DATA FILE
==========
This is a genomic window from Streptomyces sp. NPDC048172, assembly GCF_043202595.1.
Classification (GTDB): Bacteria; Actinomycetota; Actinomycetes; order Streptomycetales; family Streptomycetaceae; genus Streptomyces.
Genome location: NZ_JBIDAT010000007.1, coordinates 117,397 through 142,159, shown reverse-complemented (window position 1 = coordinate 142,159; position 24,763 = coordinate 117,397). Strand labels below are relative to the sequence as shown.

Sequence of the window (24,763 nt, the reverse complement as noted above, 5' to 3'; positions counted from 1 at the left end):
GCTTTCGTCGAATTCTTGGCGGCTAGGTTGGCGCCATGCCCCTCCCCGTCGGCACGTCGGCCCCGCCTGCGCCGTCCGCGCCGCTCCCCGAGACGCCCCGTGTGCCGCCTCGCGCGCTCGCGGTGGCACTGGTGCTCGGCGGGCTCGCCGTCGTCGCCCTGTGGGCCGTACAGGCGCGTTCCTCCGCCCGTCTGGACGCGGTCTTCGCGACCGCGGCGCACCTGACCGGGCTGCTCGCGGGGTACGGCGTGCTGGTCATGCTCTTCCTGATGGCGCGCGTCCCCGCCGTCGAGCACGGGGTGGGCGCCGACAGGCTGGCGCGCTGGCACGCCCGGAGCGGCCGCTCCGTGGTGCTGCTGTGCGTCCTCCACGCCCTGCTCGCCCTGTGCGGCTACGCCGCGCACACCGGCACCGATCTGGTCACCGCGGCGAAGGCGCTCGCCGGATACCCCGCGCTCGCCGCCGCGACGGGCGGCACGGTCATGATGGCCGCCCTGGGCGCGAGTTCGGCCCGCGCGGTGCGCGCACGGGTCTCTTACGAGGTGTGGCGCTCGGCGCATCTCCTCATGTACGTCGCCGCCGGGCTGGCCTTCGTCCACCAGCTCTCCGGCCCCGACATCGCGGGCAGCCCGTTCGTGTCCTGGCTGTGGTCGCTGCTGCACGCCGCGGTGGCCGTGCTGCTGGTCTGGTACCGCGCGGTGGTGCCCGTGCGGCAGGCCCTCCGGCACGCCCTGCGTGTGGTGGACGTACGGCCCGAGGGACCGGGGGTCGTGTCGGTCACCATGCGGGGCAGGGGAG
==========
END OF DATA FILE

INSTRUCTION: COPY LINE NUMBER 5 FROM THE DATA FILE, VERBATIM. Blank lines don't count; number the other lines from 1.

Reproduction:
GCTTTCGTCGAATTCTTGGCGGCTAGGTTGGCGCCATGCCCCTCCCCGTCGGCACGTCGGCCCCGCCTGCGCCGTCCGCGCCGCTCCCCGAGACGCCCCGTGTGCCGCCTCGCGCGCTCGCGGTGGCACTGGTGCTCGGCGGGCTCGCCGTCGTCGCCCTGTGGGCCGTACAGGCGCGTTCCTCCGCCCGTCTGGACGCGGTCTTCGCGACCGCGGCGCACCTGACCGGGCTGCTCGCGGGGTACGGCGTGCTGGTCATGCTCTTCCTGATGGCGCGCGTCCCCGCCGTCGAGCACGGGGTGGGCGCCGACAGGCTGGCGCGCTGGCACGCCCGGAGCGGCCGCTCCGTGGTGCTGCTGTGCGTCCTCCACGCCCTGCTCGCCCTGTGCGGCTACGCCGCGCACACCGGCACCGATCTGGTCACCGCGGCGAAGGCGCTCGCCGGATACCCCGCGCTCGCCGCCGCGACGGGCGGCACGGTCATGATGGCCGCCCTGGGCGCGAGTTCGGCCCGCGCGGTGCGCGCACGGGTCTCTTACGAGGTGTGGCGCTCGGCGCATCTCCTCATGTACGTCGCCGCCGGGCTGGCCTTCGTCCACCAGCTCTCCGGCCCCGACATCGCGGGCAGCCCGTTCGTGTCCTGGCTGTGGTCGCTGCTGCACGCCGCGGTGGCCGTGCTGCTGGTCTGGTACCGCGCGGTGGTGCCCGTGCGGCAGGCCCTCCGGCACGCCCTGCGTGTGGTGGACGTACGGCCCGAGGGACCGGGGGTCGTGTCGGTCACCATGCGGGGCAGGGGAG